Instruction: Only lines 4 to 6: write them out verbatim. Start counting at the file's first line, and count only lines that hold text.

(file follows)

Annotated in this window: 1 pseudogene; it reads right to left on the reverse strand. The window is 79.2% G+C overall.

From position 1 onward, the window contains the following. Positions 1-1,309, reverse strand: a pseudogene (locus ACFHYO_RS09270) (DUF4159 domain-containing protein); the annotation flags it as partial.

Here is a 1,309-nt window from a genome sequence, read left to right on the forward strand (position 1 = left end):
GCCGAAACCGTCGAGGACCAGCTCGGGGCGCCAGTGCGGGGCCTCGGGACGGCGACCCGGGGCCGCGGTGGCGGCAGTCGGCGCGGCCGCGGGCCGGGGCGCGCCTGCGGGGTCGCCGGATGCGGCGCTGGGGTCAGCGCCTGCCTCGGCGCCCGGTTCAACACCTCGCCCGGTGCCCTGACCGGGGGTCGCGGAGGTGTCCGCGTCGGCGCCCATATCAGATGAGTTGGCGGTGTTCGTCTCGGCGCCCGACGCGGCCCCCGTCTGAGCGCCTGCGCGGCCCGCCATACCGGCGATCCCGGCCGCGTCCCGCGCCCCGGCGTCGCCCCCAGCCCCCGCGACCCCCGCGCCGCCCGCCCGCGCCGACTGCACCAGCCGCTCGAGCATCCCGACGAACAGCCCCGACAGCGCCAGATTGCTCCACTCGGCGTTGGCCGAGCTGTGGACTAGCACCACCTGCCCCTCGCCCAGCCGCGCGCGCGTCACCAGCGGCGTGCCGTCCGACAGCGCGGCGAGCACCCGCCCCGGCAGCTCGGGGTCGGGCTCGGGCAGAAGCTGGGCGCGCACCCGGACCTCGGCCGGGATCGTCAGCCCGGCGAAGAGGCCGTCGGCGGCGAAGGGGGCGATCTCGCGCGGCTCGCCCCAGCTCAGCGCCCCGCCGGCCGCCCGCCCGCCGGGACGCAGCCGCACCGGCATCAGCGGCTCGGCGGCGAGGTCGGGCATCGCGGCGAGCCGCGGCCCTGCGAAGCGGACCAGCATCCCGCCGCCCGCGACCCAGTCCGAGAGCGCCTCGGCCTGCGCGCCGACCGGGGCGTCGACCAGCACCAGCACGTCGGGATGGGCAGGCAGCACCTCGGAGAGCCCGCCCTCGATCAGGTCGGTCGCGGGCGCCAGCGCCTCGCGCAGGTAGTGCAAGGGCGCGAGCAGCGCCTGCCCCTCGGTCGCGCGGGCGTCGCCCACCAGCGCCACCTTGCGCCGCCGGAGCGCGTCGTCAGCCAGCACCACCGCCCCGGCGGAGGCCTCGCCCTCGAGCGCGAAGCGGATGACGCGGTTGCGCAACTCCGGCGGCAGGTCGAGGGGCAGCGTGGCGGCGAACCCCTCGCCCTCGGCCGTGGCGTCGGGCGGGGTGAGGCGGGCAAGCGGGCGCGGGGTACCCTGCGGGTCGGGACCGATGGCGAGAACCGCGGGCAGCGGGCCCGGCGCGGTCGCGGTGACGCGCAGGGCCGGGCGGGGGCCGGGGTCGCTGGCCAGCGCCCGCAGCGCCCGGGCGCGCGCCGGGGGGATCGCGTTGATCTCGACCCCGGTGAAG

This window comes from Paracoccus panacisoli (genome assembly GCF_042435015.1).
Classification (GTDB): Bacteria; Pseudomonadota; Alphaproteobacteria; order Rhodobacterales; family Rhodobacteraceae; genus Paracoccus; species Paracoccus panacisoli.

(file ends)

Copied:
GCCGAAACCGTCGAGGACCAGCTCGGGGCGCCAGTGCGGGGCCTCGGGACGGCGACCCGGGGCCGCGGTGGCGGCAGTCGGCGCGGCCGCGGGCCGGGGCGCGCCTGCGGGGTCGCCGGATGCGGCGCTGGGGTCAGCGCCTGCCTCGGCGCCCGGTTCAACACCTCGCCCGGTGCCCTGACCGGGGGTCGCGGAGGTGTCCGCGTCGGCGCCCATATCAGATGAGTTGGCGGTGTTCGTCTCGGCGCCCGACGCGGCCCCCGTCTGAGCGCCTGCGCGGCCCGCCATACCGGCGATCCCGGCCGCGTCCCGCGCCCCGGCGTCGCCCCCAGCCCCCGCGACCCCCGCGCCGCCCGCCCGCGCCGACTGCACCAGCCGCTCGAGCATCCCGACGAACAGCCCCGACAGCGCCAGATTGCTCCACTCGGCGTTGGCCGAGCTGTGGACTAGCACCACCTGCCCCTCGCCCAGCCGCGCGCGCGTCACCAGCGGCGTGCCGTCCGACAGCGCGGCGAGCACCCGCCCCGGCAGCTCGGGGTCGGGCTCGGGCAGAAGCTGGGCGCGCACCCGGACCTCGGCCGGGATCGTCAGCCCGGCGAAGAGGCCGTCGGCGGCGAAGGGGGCGATCTCGCGCGGCTCGCCCCAGCTCAGCGCCCCGCCGGCCGCCCGCCCGCCGGGACGCAGCCGCACCGGCATCAGCGGCTCGGCGGCGAGGTCGGGCATCGCGGCGAGCCGCGGCCCTGCGAAGCGGACCAGCATCCCGCCGCCCGCGACCCAGTCCGAGAGCGCCTCGGCCTGCGCGCCGACCGGGGCGTCGACCAGCACCAGCACGTCGGGATGGGCAGGCAGCACCTCGGAGAGCCCGCCCTCGATCAGGTCGGTCGCGGGCGCCAGCGCCTCGCGCAGGTAGTGCAAGGGCGCGAGCAGCGCCTGCCCCTCGGTCGCGCGGGCGTCGCCCACCAGCGCCACCTTGCGCCGCCGGAGCGCGTCGTCAGCCAGCACCACCGCCCCGGCGGAGGCCTCGCCCTCGAGCGCGAAGCGGATGACGCGGTTGCGCAACTCCGGCGGCAGGTCGAGGGGCAGCGTGGCGGCGAACCCCTCGCCCTCGGCCGTGGCGTCGGGCGGGGTGAGGCGGGCAAGCGGGCGCGGGGTACCCTGCGGGTCGGGACCGATGGCGAGAACCGCGGGCAGCGGGCCCGGCGCGGTCGCGGTGACGCGCAGGGCCGGGCGGGGGCCGGGGTCGCTGGCCAGCGCCCGCAGCGCCCGGGCGCGCGCCGGGGGGATCGCGTTGATCTCGACCCCGGTGAAG

This window comes from Paracoccus panacisoli (genome assembly GCF_042435015.1).
Classification (GTDB): Bacteria; Pseudomonadota; Alphaproteobacteria; order Rhodobacterales; family Rhodobacteraceae; genus Paracoccus; species Paracoccus panacisoli.